We consider the following sequential decision problem. Given a set of items of unknown utility, we need to select one of as high a utility as possible (``the selection problem''). Measurements (possibly noisy) of item values prior to selection are allowed, at a known cost. The goal is to optimize the overall sequential decision process of measurements and selection. Value of information (VOI) is a well-known scheme for selecting measurements, but the intractability of the problem typically leads to using myopic VOI estimates. In the selection problem, myopic VOI frequently badly underestimates the value of information, leading to inferior sensing plans. We relax the strict myopic assumption into a scheme we term semi-myopic, providing a spectrum of methods that can improve the performance of sensing plans. In particular, we propose the efficiently computable method of ``blinkered'' VOI, and examine theoretical bounds for special cases. Empirical evaluation of ``blinkered'' VOI in the selection problem with normally distributed item values shows that is performs much better than pure myopic VOI.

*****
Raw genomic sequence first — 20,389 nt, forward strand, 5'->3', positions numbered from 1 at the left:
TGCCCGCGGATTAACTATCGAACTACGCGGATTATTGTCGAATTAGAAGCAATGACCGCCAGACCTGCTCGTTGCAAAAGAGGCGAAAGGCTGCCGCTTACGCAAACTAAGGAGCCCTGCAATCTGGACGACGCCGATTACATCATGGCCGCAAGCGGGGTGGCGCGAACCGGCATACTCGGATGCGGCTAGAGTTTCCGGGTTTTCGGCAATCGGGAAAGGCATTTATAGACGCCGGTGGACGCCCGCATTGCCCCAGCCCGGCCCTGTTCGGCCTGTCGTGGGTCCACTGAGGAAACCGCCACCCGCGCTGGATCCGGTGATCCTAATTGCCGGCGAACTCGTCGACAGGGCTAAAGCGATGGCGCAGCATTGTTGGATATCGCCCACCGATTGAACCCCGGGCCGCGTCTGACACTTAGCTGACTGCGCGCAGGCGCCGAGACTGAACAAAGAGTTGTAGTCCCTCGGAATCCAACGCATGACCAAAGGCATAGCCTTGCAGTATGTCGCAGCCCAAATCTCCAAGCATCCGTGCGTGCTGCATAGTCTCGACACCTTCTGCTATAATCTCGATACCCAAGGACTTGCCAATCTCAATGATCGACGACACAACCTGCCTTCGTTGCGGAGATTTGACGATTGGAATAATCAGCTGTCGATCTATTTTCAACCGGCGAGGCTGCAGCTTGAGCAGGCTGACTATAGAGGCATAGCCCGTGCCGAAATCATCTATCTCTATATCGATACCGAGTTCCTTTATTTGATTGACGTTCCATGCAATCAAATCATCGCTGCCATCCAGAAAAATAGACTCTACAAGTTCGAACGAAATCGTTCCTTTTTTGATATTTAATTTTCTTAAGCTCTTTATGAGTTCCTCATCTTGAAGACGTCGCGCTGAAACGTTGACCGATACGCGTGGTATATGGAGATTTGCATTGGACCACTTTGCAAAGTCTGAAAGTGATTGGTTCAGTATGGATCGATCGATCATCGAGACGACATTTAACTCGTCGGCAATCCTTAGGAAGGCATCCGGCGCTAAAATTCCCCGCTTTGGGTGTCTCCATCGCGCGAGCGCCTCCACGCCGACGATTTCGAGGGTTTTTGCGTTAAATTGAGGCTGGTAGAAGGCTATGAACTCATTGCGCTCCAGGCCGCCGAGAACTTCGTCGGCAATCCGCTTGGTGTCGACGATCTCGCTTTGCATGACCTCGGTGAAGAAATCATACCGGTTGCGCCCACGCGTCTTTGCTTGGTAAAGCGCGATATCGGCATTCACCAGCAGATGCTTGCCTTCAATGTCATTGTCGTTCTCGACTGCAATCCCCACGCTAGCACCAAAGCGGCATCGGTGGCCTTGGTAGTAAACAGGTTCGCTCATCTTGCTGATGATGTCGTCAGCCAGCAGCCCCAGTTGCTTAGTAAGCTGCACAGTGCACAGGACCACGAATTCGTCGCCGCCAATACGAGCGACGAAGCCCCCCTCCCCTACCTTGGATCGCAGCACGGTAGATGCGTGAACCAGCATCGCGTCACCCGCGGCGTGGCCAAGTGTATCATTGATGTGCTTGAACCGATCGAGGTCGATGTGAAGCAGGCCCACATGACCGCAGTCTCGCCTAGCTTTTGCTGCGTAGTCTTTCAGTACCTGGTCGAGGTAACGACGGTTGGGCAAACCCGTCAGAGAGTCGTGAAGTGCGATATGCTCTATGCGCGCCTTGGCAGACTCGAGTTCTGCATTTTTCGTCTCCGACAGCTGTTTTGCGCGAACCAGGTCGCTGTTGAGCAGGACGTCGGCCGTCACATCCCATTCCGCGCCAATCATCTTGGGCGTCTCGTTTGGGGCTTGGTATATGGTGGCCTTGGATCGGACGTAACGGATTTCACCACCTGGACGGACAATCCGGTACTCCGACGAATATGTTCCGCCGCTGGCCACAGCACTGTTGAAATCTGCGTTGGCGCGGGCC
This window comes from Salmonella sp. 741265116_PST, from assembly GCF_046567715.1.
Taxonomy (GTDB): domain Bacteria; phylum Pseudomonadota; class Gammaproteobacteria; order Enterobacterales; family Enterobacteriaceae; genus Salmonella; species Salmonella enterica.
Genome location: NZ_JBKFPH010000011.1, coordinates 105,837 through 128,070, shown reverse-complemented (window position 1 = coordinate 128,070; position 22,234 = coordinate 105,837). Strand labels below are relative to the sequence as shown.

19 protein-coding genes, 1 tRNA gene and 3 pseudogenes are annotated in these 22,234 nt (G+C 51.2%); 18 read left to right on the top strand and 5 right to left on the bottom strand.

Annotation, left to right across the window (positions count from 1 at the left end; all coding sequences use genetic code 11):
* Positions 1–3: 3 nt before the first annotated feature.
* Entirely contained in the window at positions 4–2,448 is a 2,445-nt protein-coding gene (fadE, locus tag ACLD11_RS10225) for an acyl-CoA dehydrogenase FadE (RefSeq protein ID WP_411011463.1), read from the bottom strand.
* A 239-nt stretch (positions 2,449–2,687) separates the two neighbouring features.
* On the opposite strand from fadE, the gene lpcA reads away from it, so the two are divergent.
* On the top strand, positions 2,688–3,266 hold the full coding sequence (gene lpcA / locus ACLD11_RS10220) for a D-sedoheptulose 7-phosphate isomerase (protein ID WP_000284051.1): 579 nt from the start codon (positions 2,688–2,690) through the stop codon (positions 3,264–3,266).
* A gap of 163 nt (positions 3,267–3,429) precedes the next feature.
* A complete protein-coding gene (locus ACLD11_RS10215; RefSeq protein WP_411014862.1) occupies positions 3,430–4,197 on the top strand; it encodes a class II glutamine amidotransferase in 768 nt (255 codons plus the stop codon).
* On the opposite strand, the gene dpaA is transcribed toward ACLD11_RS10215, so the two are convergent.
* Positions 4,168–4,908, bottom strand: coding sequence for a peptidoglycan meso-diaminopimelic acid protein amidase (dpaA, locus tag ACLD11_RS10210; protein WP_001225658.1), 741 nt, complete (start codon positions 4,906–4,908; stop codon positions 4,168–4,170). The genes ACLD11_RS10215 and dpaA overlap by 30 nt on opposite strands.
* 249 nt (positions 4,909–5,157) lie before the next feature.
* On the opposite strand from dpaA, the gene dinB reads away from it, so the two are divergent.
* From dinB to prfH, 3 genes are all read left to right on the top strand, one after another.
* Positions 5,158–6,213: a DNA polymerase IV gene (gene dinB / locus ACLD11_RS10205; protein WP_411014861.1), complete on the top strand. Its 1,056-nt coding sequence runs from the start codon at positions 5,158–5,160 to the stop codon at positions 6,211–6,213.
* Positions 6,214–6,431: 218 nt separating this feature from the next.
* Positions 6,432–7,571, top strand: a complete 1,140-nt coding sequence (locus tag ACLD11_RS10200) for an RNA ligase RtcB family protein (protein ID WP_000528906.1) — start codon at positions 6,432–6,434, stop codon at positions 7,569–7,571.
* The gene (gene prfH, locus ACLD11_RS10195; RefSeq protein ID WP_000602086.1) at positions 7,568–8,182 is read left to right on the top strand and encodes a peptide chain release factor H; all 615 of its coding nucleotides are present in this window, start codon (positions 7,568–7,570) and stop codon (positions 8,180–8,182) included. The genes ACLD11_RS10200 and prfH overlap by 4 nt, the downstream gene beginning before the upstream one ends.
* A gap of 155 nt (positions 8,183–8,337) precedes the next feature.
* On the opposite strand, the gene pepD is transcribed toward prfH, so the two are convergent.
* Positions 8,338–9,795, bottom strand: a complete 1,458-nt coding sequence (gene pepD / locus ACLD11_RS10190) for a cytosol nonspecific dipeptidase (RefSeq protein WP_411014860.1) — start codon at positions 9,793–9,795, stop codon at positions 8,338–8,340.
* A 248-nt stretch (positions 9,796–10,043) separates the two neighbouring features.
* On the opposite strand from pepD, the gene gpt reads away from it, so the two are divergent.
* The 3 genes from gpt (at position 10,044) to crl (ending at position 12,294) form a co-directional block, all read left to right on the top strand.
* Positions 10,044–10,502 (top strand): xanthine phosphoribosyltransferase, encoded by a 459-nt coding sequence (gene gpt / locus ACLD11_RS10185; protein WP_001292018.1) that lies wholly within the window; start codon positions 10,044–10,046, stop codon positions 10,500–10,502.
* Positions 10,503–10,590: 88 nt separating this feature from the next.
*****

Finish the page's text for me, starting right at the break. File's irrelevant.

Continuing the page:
|State||Published - 17 Jun 2009|